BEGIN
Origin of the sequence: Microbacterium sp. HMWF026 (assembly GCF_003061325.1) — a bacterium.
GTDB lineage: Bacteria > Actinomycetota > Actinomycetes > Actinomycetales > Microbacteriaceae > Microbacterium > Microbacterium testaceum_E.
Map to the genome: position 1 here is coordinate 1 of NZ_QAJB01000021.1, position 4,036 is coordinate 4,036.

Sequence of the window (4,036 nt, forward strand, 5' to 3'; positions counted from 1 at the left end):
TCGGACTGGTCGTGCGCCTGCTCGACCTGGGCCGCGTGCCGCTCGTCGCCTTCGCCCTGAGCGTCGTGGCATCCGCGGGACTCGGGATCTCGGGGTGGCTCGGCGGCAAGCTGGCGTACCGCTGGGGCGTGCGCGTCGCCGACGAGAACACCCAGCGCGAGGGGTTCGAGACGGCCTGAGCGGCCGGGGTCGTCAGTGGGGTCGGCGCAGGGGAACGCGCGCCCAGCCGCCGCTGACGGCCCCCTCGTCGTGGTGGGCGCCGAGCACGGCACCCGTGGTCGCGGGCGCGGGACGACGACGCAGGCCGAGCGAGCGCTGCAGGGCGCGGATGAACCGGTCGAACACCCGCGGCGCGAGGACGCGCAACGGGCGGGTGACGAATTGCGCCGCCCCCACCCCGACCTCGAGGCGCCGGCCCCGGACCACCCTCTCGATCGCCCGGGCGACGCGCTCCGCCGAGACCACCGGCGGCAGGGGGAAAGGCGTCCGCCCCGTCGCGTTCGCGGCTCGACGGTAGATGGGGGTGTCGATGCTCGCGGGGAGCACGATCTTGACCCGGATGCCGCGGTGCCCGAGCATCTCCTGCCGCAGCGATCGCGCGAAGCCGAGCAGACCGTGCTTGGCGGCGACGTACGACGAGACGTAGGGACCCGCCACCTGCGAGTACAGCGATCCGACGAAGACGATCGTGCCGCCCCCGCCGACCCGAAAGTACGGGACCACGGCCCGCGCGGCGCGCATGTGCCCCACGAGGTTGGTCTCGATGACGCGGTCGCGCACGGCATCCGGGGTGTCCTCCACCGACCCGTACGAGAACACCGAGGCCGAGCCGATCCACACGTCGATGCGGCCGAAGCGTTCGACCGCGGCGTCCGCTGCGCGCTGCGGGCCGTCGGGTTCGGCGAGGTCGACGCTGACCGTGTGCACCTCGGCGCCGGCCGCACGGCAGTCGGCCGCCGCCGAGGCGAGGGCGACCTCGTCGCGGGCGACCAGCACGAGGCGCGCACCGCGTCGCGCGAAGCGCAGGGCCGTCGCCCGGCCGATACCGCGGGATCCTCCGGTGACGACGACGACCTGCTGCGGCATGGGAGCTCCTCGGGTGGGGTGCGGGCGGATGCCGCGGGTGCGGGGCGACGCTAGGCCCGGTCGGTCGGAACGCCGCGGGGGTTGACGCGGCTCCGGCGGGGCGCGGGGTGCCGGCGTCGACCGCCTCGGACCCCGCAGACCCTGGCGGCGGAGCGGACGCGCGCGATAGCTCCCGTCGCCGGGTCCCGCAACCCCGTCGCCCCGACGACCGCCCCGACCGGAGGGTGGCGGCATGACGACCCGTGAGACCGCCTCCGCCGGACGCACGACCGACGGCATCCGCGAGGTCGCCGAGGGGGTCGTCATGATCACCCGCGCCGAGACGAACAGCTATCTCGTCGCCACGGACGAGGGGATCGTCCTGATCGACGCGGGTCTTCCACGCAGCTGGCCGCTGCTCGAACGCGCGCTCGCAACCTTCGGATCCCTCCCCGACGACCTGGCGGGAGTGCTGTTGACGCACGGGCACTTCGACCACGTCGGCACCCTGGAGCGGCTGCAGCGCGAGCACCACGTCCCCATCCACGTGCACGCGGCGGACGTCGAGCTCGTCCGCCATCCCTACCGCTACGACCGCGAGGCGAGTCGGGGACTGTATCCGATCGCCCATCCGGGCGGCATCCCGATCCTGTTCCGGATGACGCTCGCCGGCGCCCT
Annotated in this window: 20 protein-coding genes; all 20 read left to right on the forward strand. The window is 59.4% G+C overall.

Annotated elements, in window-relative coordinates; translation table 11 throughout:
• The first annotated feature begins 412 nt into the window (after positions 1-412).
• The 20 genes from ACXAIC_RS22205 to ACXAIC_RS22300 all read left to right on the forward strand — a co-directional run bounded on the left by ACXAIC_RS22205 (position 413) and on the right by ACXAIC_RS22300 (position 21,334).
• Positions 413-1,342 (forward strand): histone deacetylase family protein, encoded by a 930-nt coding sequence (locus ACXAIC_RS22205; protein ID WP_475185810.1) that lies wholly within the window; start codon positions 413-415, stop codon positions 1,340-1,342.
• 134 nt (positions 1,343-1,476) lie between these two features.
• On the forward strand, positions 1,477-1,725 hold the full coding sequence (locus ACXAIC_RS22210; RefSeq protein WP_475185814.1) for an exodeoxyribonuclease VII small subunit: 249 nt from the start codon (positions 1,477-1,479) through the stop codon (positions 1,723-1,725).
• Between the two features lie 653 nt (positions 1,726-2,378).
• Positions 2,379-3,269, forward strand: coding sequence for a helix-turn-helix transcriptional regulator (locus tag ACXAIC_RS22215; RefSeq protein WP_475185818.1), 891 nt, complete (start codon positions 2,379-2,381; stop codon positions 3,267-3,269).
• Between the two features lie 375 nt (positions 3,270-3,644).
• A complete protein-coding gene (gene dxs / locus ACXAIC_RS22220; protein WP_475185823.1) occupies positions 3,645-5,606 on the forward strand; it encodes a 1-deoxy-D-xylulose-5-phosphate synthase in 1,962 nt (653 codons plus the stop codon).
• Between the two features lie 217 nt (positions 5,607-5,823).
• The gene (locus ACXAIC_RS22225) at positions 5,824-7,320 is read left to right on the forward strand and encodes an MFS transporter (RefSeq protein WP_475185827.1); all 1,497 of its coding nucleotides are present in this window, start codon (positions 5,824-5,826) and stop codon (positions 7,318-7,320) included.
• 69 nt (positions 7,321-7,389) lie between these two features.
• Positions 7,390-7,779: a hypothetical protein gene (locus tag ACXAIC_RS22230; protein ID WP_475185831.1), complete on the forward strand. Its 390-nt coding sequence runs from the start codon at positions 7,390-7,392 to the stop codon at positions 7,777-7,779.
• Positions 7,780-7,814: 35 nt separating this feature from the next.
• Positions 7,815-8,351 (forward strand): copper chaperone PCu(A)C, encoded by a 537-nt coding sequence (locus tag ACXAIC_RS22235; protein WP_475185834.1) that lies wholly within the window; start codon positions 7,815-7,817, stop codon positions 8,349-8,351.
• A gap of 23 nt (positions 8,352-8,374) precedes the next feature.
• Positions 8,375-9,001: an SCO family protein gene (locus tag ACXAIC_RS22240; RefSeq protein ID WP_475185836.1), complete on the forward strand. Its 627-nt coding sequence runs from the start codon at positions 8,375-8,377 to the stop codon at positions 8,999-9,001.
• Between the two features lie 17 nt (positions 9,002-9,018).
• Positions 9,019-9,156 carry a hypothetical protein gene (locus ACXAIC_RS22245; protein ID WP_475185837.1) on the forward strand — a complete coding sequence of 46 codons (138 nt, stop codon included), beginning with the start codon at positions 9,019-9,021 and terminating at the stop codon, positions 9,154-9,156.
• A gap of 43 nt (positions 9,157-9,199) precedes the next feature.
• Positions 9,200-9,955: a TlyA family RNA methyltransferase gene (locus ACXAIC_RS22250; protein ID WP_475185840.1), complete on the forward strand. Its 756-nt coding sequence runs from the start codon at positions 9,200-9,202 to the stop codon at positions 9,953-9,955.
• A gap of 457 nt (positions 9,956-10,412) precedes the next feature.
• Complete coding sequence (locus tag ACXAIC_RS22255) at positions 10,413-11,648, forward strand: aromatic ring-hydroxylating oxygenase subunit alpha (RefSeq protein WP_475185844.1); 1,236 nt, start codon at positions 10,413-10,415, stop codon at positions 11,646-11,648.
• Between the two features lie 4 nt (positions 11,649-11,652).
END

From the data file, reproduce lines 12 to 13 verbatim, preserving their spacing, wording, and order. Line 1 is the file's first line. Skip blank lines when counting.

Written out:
• On the forward strand, positions 1,477-1,725 hold the full coding sequence (locus ACXAIC_RS22210; RefSeq protein WP_475185814.1) for an exodeoxyribonuclease VII small subunit: 249 nt from the start codon (positions 1,477-1,479) through the stop codon (positions 1,723-1,725).
• Between the two features lie 653 nt (positions 1,726-2,378).